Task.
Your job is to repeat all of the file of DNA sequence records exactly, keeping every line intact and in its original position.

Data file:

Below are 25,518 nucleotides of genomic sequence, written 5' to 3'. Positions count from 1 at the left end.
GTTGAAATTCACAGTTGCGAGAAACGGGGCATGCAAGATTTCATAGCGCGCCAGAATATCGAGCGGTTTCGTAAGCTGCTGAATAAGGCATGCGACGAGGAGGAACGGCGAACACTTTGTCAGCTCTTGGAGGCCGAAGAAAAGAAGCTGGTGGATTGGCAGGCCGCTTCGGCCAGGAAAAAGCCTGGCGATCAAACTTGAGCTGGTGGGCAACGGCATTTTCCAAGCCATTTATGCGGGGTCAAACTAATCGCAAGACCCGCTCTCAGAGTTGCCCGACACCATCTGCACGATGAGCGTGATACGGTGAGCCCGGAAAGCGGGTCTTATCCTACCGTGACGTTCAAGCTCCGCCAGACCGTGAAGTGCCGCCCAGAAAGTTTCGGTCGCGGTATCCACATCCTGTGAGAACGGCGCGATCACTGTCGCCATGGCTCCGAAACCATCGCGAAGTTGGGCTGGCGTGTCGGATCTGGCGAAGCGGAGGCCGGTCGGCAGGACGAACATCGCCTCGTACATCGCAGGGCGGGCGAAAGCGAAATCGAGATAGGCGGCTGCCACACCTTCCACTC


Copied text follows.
Below are 25,518 nucleotides of genomic sequence, written 5' to 3'. Positions count from 1 at the left end.
GTTGAAATTCACAGTTGCGAGAAACGGGGCATGCAAGATTTCATAGCGCGCCAGAATATCGAGCGGTTTCGTAAGCTGCTGAATAAGGCATGCGACGAGGAGGAACGGCGAACACTTTGTCAGCTCTTGGAGGCCGAAGAAAAGAAGCTGGTGGATTGGCAGGCCGCTTCGGCCAGGAAAAAGCCTGGCGATCAAACTTGAGCTGGTGGGCAACGGCATTTTCCAAGCCATTTATGCGGGGTCAAACTAATCGCAAGACCCGCTCTCAGAGTTGCCCGACACCATCTGCACGATGAGCGTGATACGGTGAGCCCGGAAAGCGGGTCTTATCCTACCGTGACGTTCAAGCTCCGCCAGACCGTGAAGTGCCGCCCAGAAAGTTTCGGTCGCGGTATCCACATCCTGTGAGAACGGCGCGATCACTGTCGCCATGGCTCCGAAACCATCGCGAAGTTGGGCTGGCGTGTCGGATCTGGCGAAGCGGAGGCCGGTCGGCAGGACGAACATCGCCTCGTACATCGCAGGGCGGGCGAAAGCGAAATCGAGATAGGCGGCTGCCACACCTTCCACTC